Linux partition for OSM only?

Hi, just build a new PC i7-12700 32gb ram, and m.2 4.0 drive, no GPU just yet so using the chips graphics. I want to create a Linux partition specifically for a tile server, the whole world for offline use, not at once but as needed, as well as creating my own static maps of certain areas using staticmaplite or one of the other out of the box solutions, I presume I can just change the code to point to my own openstreetmap so I can pull as many tiles as I want and as fast as I want(?), will probably ask for help on this once I get it all up and running, been a while but I presume just changing{Z}/{X}/{Y}.png to point to my local install will work? I would prefer to be able to do all this on windows but seems it is not possible(?).

Anyway, been a long time since I have used Linux, Mandrake in the early 2000’s so yeah a long time. Which version would people recommend today just for my specific usage and will support my hardware.

Your question is a bit like asking what is the best pizza topping, you will get as many options as answers.

My home computer runs Fedora, currently 37, but it has been my distro of choice through every version since core. For everyday home use it is great.

For the day job as a software developer I use Ubuntu LTS, which has better support for software tools and is stable.

For your requirement I would probably go with Ubuntu LTS


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There are a whole bunch of questions here - trying to answer them one at a time…

That sounds like you want to set up a tile server and load data for the whole world into it…

… and that bit suggests that you want to use raster tiles, and I’d further assume that you want the same map tiles as the “standard” style from

Given that, I’d suggest for the initial tile server setup and either or for updates. Ubuntu 22.04 LTS is suggested because the software available “out of the box” in the distributions for everything to work.

For the whole planet I’m not sure what disk specifications are suggested currently (other than “large” and “fast”) but I’m sure that someone else will be able to help there.

I’m not familiar with “staticmaplite”, but yes, in most cases you’d just need to tell it that the source of the tiles was your site, not an OSMF tile server.

Just for the avoidance of doubt, OSM’s tiles are all served from https URLs such as You’ll need to make sure that anything accessing your tiles uses http or https as appropriate, and if you’re serving https tiles then you’ll need a certificate, such as a free one from Lets Encrypt.

Other options that you might consider that don’t involve setting up a Linux partition at all include:

and of course many other approaches to “rendering OSM data” are possible - different map styles, different technologies.

** That diary entry is quite old now, but new versions of Ubuntu run in new versions of WSL so I’d expect that the principle still applies.


That’s great and it has definitely sent me on the right path, I plan on putting Ubuntu as both you and the other poster suggested, will be on a 2gb m.2 PCIe drive either 3.0 or 4.0 depending on what I can find in my country that isn’t too expensive but I presume 3.0 would be fine.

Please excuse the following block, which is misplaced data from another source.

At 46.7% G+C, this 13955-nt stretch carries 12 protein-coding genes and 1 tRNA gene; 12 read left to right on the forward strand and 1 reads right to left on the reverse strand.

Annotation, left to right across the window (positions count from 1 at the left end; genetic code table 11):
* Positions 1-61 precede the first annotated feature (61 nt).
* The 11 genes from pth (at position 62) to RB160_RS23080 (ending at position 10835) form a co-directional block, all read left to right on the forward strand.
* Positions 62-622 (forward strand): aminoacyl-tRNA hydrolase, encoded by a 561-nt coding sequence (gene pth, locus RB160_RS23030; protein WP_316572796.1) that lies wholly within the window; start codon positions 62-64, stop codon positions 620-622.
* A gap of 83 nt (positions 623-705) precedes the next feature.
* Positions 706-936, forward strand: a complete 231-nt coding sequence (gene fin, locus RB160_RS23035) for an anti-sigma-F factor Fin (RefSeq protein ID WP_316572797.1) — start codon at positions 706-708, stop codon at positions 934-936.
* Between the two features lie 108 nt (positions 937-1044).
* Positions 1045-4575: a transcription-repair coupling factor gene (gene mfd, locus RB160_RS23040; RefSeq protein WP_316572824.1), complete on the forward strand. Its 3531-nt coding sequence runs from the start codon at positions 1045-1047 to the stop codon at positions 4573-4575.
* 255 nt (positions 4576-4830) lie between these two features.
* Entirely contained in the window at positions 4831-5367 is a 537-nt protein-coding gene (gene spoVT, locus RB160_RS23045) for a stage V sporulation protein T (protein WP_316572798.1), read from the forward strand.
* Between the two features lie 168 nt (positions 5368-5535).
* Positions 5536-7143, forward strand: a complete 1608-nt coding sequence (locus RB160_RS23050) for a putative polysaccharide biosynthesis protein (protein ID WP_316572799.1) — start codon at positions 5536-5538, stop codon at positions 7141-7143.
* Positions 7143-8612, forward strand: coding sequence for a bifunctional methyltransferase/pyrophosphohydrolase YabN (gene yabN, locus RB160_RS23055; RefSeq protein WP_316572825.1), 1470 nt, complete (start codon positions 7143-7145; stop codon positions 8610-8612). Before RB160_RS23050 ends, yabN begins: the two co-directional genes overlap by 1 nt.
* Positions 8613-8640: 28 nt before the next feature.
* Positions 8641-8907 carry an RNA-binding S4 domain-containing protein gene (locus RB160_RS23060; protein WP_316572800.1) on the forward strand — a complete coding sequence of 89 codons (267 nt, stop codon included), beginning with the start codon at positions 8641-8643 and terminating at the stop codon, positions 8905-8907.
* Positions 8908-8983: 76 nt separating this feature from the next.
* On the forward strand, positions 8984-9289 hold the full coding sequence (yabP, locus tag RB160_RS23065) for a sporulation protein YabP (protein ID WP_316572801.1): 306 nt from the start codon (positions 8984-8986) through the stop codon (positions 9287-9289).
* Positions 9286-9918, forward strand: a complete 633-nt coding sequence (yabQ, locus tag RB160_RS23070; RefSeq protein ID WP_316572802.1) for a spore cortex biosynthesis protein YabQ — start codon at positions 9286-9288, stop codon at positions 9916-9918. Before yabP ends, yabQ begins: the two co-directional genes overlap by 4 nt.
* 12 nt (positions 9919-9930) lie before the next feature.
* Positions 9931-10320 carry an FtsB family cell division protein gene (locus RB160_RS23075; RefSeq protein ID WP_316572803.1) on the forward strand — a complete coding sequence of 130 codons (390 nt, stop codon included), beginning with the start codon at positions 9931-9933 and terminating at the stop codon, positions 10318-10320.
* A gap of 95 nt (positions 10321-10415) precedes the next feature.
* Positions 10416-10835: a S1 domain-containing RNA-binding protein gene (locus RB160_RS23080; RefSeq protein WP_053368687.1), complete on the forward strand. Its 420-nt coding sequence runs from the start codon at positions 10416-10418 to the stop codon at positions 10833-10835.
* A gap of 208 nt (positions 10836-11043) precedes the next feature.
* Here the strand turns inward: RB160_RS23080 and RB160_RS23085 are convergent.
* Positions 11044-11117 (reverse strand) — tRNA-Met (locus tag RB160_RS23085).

Hi Garry: No biggie, but I think you’ll want a 2 TB (terabyte) m.2 PCIe drive. (Usually, capital G and T mean giga and tera, capital B means byte, lowercase b means bit, the latter mostly useful in speed-of-network expressions like 1 Gb/sec). A PCIe 4.0 drive is effectively a “waste of money” unless you have a fully PCIe 4.0 slot to put it into (usually in a motherboard, but could be in something like a USB4 / Thunderbolt 3 or Thunderbolt 4 enclosure). The difference in performance between PCIe 4.0 and 3.0 (3.0-level performance is what you’ll get if any component is 3.0, even with other 4.0 components) can be dramatic: some PCIe 4.0 hardware can be 2, 2.5 or even 3 times the speed of PCIe 3.0 hardware.

So, in short, “3.0 would be fine,” and of course it will be cheaper, but if you have PCIe 4.0 hardware (like on your motherboard / mainboard) it can be worth it to use version 4.0 hardware, especially M.2 PCIe storage. Check the speed specs on that storage carefully and “price / buy accordingly.” These days, 3.0 storage is dropping rapidly in price (but by no means is it “cheap”), however, spending 1.5x or 1.75x the price for PCIe 4.0 storage can often get you performance that is easily 2x or even 3x of 3.0 speeds.

And PCIe 5.0 hardware (described as “face-meltingly fast”) is either “here” or “right around the corner.” But of course, again, you’ll need the absolutely-latest (and expensive) mainboard and a fat wallet to indulge.

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Yes of course terabytes, that’s the thing always something better just around the corner, took me 8 years to finally upgrade from the dinosaur I was using, stuff like running osmfilter and then osmosis do dump data into a MySql database took hours, that was after about an hour of waiting for the bz2 file to extract. So even a sata ssd would be a massive improvement to what I am use to, so I think I can wait for PCIe 5.0 and DDR5 for the time being :slight_smile: but yeah both the slots on my mag mortar b660m motherboard support 4.0 so I probably will spend the extra 30 or 40 euro for the extra speed.

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